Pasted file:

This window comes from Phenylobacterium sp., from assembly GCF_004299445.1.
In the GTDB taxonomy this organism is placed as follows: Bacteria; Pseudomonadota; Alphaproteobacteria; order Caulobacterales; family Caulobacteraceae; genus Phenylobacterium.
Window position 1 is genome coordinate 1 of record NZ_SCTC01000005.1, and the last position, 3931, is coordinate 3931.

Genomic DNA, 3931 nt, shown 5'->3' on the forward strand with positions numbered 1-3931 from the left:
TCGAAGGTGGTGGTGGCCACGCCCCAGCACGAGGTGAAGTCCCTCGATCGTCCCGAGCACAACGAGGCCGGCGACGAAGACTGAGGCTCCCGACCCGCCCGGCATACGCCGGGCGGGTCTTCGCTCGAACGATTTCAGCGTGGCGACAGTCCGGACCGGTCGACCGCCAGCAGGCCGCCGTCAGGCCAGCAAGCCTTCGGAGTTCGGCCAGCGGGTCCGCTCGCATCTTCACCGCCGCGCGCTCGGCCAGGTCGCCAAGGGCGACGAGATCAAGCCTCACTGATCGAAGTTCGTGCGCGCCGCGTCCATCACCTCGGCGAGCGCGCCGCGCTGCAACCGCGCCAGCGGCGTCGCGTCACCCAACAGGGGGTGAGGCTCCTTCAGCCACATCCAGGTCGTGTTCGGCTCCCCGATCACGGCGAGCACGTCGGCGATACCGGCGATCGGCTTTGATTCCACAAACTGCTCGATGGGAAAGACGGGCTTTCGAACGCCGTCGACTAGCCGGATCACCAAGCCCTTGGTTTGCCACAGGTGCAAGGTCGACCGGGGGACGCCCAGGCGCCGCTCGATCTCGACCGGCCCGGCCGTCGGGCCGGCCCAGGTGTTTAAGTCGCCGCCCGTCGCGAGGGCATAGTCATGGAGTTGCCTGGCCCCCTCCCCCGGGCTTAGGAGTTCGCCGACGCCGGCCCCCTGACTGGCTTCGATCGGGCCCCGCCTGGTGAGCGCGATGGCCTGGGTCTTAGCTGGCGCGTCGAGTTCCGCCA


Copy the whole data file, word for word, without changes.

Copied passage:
This window comes from Phenylobacterium sp., from assembly GCF_004299445.1.
In the GTDB taxonomy this organism is placed as follows: Bacteria; Pseudomonadota; Alphaproteobacteria; order Caulobacterales; family Caulobacteraceae; genus Phenylobacterium.
Window position 1 is genome coordinate 1 of record NZ_SCTC01000005.1, and the last position, 3931, is coordinate 3931.

Genomic DNA, 3931 nt, shown 5'->3' on the forward strand with positions numbered 1-3931 from the left:
TCGAAGGTGGTGGTGGCCACGCCCCAGCACGAGGTGAAGTCCCTCGATCGTCCCGAGCACAACGAGGCCGGCGACGAAGACTGAGGCTCCCGACCCGCCCGGCATACGCCGGGCGGGTCTTCGCTCGAACGATTTCAGCGTGGCGACAGTCCGGACCGGTCGACCGCCAGCAGGCCGCCGTCAGGCCAGCAAGCCTTCGGAGTTCGGCCAGCGGGTCCGCTCGCATCTTCACCGCCGCGCGCTCGGCCAGGTCGCCAAGGGCGACGAGATCAAGCCTCACTGATCGAAGTTCGTGCGCGCCGCGTCCATCACCTCGGCGAGCGCGCCGCGCTGCAACCGCGCCAGCGGCGTCGCGTCACCCAACAGGGGGTGAGGCTCCTTCAGCCACATCCAGGTCGTGTTCGGCTCCCCGATCACGGCGAGCACGTCGGCGATACCGGCGATCGGCTTTGATTCCACAAACTGCTCGATGGGAAAGACGGGCTTTCGAACGCCGTCGACTAGCCGGATCACCAAGCCCTTGGTTTGCCACAGGTGCAAGGTCGACCGGGGGACGCCCAGGCGCCGCTCGATCTCGACCGGCCCGGCCGTCGGGCCGGCCCAGGTGTTTAAGTCGCCGCCCGTCGCGAGGGCATAGTCATGGAGTTGCCTGGCCCCCTCCCCCGGGCTTAGGAGTTCGCCGACGCCGGCCCCCTGACTGGCTTCGATCGGGCCCCGCCTGGTGAGCGCGATGGCCTGGGTCTTAGCTGGCGCGTCGAGTTCCGCCA